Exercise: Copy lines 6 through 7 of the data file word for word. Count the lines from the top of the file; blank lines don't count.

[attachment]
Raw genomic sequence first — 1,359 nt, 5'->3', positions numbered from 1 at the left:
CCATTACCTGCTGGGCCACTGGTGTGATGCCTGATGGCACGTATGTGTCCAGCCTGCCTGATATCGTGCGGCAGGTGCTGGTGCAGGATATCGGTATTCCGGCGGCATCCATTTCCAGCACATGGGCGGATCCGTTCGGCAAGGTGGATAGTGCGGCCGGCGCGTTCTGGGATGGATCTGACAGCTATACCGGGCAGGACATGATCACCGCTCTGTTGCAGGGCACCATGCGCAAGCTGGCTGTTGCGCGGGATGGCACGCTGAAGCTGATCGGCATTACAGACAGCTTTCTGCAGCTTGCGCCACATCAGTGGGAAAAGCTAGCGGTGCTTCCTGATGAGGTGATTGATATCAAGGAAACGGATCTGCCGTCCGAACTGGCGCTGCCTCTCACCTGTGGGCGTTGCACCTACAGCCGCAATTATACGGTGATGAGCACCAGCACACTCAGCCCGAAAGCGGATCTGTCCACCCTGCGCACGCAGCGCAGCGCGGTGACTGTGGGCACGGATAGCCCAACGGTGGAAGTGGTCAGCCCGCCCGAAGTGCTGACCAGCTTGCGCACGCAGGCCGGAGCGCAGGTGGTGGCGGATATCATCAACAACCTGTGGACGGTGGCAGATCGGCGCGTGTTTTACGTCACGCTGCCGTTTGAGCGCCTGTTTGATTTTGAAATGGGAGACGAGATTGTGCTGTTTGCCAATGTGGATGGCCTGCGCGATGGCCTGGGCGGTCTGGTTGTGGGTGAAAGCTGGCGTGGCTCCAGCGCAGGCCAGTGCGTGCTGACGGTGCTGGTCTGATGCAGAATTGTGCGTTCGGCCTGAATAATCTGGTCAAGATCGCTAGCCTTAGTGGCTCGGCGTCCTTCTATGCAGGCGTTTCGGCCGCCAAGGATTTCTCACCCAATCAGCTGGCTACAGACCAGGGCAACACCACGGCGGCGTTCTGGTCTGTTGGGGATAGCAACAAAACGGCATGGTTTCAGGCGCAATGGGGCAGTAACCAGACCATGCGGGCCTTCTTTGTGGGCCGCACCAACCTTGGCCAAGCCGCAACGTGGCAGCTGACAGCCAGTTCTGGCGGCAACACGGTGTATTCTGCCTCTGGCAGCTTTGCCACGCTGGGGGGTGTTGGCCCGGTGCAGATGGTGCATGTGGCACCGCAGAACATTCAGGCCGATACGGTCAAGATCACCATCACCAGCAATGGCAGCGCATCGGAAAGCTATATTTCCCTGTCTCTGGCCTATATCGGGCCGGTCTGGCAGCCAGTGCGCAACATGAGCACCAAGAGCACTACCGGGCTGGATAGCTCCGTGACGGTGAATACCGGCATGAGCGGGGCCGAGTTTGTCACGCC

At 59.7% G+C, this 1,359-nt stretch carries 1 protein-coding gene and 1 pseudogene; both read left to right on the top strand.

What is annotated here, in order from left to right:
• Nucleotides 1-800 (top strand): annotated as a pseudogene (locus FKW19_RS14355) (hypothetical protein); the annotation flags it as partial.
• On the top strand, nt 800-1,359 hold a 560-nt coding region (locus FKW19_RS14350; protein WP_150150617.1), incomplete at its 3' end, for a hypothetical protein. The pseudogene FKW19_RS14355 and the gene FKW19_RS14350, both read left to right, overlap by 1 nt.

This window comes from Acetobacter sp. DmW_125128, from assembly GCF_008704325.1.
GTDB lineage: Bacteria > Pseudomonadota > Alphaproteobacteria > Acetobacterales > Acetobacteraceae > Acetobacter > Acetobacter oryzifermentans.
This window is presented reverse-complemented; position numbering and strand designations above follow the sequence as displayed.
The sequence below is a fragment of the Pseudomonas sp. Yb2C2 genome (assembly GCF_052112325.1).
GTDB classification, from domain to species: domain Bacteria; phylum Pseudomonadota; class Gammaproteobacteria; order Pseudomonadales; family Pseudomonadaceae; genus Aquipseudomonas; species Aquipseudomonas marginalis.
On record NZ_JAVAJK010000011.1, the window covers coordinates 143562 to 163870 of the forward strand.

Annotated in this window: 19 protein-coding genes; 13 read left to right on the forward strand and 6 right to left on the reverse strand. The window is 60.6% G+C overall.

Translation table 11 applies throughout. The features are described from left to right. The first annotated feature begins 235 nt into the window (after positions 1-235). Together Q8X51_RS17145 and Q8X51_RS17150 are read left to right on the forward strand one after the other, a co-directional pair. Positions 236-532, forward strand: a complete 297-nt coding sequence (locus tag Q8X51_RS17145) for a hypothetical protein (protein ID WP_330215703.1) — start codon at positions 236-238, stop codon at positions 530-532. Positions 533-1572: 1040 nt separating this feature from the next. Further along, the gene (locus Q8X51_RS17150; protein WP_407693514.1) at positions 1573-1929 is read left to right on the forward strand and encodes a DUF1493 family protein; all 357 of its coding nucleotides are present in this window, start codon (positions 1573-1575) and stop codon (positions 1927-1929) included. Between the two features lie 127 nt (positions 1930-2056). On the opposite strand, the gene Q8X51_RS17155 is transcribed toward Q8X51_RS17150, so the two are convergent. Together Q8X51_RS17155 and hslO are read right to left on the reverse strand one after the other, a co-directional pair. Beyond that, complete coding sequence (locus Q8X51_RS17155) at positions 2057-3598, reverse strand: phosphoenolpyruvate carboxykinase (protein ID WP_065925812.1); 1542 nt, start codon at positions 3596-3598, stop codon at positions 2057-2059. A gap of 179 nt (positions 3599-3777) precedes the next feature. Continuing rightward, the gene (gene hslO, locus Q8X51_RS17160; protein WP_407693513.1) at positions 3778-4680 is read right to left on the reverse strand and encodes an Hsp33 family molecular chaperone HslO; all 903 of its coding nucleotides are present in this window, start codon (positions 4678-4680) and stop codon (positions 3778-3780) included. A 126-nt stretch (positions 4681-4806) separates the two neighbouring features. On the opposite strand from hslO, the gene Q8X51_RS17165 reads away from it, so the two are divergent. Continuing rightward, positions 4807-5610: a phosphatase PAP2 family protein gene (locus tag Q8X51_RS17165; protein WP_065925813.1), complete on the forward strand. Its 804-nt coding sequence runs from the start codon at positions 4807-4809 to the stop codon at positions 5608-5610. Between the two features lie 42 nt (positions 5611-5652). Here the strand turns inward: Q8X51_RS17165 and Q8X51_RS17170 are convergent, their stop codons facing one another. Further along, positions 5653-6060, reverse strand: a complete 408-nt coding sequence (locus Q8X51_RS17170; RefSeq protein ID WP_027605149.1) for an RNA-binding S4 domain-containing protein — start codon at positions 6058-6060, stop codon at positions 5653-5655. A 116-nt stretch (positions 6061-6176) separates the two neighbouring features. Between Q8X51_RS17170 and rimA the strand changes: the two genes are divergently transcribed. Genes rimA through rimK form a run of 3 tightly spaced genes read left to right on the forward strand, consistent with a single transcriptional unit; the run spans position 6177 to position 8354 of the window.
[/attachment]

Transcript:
• On the top strand, nt 800-1,359 hold a 560-nt coding region (locus FKW19_RS14350; protein WP_150150617.1), incomplete at its 3' end, for a hypothetical protein. The pseudogene FKW19_RS14355 and the gene FKW19_RS14350, both read left to right, overlap by 1 nt.

This window comes from Acetobacter sp. DmW_125128, from assembly GCF_008704325.1.